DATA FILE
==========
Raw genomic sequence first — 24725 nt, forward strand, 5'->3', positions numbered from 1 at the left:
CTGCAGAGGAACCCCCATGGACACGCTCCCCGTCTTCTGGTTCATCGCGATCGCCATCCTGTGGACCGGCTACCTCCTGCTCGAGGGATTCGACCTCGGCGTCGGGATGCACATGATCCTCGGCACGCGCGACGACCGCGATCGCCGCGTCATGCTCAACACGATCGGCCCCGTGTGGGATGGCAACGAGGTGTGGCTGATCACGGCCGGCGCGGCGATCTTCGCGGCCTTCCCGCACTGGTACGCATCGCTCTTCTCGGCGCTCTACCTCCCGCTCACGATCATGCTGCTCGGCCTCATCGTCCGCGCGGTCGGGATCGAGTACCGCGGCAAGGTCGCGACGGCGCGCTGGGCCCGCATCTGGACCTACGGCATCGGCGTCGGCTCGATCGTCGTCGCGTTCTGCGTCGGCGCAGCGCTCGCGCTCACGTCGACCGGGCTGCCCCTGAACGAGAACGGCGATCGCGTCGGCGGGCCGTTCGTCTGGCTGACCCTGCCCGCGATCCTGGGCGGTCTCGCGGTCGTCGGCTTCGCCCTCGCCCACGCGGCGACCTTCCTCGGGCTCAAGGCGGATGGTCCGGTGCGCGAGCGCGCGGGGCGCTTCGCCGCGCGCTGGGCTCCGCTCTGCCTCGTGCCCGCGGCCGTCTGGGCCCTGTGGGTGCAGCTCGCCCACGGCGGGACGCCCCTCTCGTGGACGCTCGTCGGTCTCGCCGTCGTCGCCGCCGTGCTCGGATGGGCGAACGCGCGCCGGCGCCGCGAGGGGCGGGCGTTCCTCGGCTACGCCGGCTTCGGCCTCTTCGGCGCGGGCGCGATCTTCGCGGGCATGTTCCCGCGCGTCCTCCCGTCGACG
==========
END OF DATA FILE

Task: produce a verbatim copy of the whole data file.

Raw genomic sequence first — 24725 nt, forward strand, 5'->3', positions numbered from 1 at the left:
CTGCAGAGGAACCCCCATGGACACGCTCCCCGTCTTCTGGTTCATCGCGATCGCCATCCTGTGGACCGGCTACCTCCTGCTCGAGGGATTCGACCTCGGCGTCGGGATGCACATGATCCTCGGCACGCGCGACGACCGCGATCGCCGCGTCATGCTCAACACGATCGGCCCCGTGTGGGATGGCAACGAGGTGTGGCTGATCACGGCCGGCGCGGCGATCTTCGCGGCCTTCCCGCACTGGTACGCATCGCTCTTCTCGGCGCTCTACCTCCCGCTCACGATCATGCTGCTCGGCCTCATCGTCCGCGCGGTCGGGATCGAGTACCGCGGCAAGGTCGCGACGGCGCGCTGGGCCCGCATCTGGACCTACGGCATCGGCGTCGGCTCGATCGTCGTCGCGTTCTGCGTCGGCGCAGCGCTCGCGCTCACGTCGACCGGGCTGCCCCTGAACGAGAACGGCGATCGCGTCGGCGGGCCGTTCGTCTGGCTGACCCTGCCCGCGATCCTGGGCGGTCTCGCGGTCGTCGGCTTCGCCCTCGCCCACGCGGCGACCTTCCTCGGGCTCAAGGCGGATGGTCCGGTGCGCGAGCGCGCGGGGCGCTTCGCCGCGCGCTGGGCTCCGCTCTGCCTCGTGCCCGCGGCCGTCTGGGCCCTGTGGGTGCAGCTCGCCCACGGCGGGACGCCCCTCTCGTGGACGCTCGTCGGTCTCGCCGTCGTCGCCGCCGTGCTCGGATGGGCGAACGCGCGCCGGCGCCGCGAGGGGCGGGCGTTCCTCGGCTACGCCGGCTTCGGCCTCTTCGGCGCGGGCGCGATCTTCGCGGGCATGTTCCCGCGCGTCCTCCCGTCGACG